However, the hard seltzer category is taking a hit, according to the latest “Beverage Bytes” survey.

NEW YORK — Beverage sales are picking up in the convenience channel, and retailers are optimistic that the trend will continue.

According to the Goldman Sachs second quarter “Beverage Bytes” survey, retailers expect beverage sales to increase approximately 6 percent this year, compared to approximately 5 percent previously. The survey represents roughly 36,000 retail locations or 24 percent of the convenience store channel.

[Read more: C-store Retailers Hold Cautious View of Beverage Sales]

Of particular note to retailers, according to Bonnie Herzog, Goldman Sachs senior financial analyst, is Constellation Brands Inc. — which is expected to see 11 percent year-over-year growth this year — and the energy drink category — which is expected to see double-digit growth this year.

However, retailers “remain concerned about broader economic pressures/fears of recession, impacts from cooler weather (in the second quarter) and negative impacts from the recent Bud Light controversy,” she said.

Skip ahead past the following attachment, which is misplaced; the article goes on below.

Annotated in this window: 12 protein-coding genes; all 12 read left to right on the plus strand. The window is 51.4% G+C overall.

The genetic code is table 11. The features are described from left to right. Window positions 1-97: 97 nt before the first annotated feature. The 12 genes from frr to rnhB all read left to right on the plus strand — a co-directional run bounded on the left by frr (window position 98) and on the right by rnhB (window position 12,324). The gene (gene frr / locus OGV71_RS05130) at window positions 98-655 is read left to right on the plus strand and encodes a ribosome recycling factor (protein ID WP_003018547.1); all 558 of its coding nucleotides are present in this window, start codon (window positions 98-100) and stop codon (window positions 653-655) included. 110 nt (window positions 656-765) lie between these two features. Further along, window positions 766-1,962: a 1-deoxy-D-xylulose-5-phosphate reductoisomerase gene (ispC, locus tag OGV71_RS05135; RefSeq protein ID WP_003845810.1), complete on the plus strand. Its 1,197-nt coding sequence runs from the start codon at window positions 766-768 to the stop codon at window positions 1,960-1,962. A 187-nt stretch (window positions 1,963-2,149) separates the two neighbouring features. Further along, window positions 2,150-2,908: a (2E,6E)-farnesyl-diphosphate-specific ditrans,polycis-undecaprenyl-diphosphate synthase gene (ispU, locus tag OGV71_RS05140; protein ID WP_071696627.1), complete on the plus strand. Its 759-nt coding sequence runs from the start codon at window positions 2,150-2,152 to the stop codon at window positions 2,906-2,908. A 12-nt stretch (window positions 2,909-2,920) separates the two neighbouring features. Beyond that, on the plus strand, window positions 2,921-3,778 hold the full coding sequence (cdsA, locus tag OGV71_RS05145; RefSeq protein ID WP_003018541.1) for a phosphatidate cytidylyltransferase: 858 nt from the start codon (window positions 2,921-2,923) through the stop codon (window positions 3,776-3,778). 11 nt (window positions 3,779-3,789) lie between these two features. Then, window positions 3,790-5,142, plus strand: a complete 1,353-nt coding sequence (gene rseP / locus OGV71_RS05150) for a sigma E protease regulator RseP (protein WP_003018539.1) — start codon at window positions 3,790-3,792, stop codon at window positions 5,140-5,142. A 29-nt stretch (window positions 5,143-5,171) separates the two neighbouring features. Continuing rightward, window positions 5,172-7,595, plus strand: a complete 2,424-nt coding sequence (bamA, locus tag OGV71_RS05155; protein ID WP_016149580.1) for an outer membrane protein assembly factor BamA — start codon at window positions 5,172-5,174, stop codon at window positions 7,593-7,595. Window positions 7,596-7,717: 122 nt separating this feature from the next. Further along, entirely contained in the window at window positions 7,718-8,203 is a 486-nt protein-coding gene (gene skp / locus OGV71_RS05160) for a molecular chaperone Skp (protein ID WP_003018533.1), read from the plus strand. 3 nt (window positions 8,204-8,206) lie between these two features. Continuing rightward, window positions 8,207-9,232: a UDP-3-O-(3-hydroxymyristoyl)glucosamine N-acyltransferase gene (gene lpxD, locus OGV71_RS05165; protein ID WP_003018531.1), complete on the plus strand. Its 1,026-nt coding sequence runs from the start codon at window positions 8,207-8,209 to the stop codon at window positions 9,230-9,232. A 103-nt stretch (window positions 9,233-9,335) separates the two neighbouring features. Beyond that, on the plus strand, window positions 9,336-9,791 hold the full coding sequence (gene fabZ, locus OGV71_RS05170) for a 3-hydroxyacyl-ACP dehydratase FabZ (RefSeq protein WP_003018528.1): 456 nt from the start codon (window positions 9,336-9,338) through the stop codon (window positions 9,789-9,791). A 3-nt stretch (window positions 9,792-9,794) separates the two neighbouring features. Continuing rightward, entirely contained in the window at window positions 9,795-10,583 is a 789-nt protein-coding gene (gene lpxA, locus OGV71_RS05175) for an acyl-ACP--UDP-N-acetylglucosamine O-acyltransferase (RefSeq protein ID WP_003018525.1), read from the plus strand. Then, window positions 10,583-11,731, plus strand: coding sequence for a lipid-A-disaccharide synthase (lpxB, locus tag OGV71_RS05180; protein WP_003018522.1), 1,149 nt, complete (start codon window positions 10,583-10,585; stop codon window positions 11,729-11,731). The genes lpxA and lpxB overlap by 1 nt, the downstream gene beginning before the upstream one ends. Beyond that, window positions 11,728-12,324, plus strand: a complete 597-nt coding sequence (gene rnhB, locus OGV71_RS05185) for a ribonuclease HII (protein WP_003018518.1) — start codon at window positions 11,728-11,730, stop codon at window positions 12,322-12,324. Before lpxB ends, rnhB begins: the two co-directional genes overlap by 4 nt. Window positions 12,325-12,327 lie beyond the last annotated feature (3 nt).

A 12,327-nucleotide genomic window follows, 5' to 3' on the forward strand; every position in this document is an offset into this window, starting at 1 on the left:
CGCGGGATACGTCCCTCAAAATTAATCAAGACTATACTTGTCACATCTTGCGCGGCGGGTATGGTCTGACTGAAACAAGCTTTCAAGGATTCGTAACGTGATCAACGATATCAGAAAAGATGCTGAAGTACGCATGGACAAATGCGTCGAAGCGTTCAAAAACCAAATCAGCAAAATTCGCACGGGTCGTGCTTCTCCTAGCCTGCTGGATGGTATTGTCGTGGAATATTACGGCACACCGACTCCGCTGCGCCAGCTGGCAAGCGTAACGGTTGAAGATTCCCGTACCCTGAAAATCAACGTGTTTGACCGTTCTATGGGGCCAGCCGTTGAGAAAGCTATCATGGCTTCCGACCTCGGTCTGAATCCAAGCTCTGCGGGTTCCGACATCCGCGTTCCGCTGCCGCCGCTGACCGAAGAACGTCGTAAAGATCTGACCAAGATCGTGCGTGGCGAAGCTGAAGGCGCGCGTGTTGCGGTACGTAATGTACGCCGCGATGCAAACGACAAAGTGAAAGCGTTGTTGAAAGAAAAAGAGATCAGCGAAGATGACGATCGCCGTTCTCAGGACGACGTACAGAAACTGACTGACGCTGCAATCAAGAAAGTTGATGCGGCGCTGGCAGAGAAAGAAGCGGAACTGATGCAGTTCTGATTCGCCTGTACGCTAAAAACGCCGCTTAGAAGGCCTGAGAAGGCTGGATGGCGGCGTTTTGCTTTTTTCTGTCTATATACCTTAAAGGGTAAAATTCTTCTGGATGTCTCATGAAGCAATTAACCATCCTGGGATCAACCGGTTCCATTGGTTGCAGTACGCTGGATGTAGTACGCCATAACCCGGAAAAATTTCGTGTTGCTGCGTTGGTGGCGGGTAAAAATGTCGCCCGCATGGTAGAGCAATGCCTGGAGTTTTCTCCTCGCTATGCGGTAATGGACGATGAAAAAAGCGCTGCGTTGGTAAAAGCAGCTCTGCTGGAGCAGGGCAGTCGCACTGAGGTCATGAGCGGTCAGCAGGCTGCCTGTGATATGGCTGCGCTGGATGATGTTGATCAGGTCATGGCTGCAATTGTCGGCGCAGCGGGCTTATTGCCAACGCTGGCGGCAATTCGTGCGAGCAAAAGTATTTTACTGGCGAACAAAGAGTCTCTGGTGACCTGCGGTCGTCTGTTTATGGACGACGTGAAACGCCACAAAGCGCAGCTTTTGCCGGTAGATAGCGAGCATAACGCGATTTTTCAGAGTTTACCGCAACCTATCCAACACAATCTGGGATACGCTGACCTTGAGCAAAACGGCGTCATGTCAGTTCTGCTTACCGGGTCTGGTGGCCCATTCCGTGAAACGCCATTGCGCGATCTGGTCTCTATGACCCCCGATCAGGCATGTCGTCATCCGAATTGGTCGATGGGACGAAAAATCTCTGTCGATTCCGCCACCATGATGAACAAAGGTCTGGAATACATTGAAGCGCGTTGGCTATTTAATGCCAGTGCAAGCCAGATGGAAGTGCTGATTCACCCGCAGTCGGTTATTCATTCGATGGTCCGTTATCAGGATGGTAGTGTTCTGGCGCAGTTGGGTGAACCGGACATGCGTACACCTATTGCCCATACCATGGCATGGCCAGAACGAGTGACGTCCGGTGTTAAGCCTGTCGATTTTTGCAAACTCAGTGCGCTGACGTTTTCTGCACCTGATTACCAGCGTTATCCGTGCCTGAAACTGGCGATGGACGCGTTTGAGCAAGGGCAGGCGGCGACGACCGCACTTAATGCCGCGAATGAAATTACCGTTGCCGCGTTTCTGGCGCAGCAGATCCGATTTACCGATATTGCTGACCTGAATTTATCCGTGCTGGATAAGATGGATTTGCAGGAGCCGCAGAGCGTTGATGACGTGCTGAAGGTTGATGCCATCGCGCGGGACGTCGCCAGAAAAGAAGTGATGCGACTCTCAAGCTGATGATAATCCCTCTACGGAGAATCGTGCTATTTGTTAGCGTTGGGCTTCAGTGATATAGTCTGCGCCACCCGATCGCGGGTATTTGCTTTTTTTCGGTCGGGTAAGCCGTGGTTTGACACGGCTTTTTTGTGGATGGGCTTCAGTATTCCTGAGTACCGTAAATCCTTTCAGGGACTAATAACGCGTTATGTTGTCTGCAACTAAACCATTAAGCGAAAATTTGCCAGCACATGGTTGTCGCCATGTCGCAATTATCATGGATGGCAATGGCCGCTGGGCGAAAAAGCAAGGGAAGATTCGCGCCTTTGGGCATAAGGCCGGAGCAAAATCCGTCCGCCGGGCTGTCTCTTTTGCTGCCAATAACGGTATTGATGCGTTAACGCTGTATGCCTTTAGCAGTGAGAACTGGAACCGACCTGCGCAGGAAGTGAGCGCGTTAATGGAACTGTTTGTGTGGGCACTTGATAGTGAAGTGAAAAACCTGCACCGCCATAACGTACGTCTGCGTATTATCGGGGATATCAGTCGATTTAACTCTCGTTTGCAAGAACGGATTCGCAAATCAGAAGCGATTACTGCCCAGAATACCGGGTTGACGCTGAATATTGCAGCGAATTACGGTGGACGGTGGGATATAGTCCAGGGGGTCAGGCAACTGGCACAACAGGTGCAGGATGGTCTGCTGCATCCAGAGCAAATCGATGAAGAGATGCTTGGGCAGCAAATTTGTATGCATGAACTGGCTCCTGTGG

Anheuser-Busch’s Bud Light faced declining sales after a promotional post by Dylan Mulvaney, a transgender influencer, sparked controversy among consumers this spring.

The key takeaways from the second quarter “Beverage Bytes” survey include:

  • The pricing environment remains healthy/rational with the majority of retailers expecting incremental pricing by both nonalcoholic beverage manufacturers and brewers this year;
  • Beer promotional activity has increased in the last few months, particularly in the wake of the Bud Light controversy, as well as in nonalcoholic beverages. Goldman Sachs’ retailer contacts highlighted that manufacturers/brewers have started to promote more in an effort to stem volume pressures;
  • The big winners of incremental shelf/cooler space this year are energy drinks;
  • The hard seltzer category growth declined again in the second quarter and retailers’ are incrementally more negative with their outlook for the category; and
  • Out-of-stocks remain an issue in both alcoholic and nonalcoholic segments. Nonalcoholic beverage out-of-stocks getting incrementally better, but alcoholic beverage out-of-stocks appear to be worse.

Source: Convenience Store News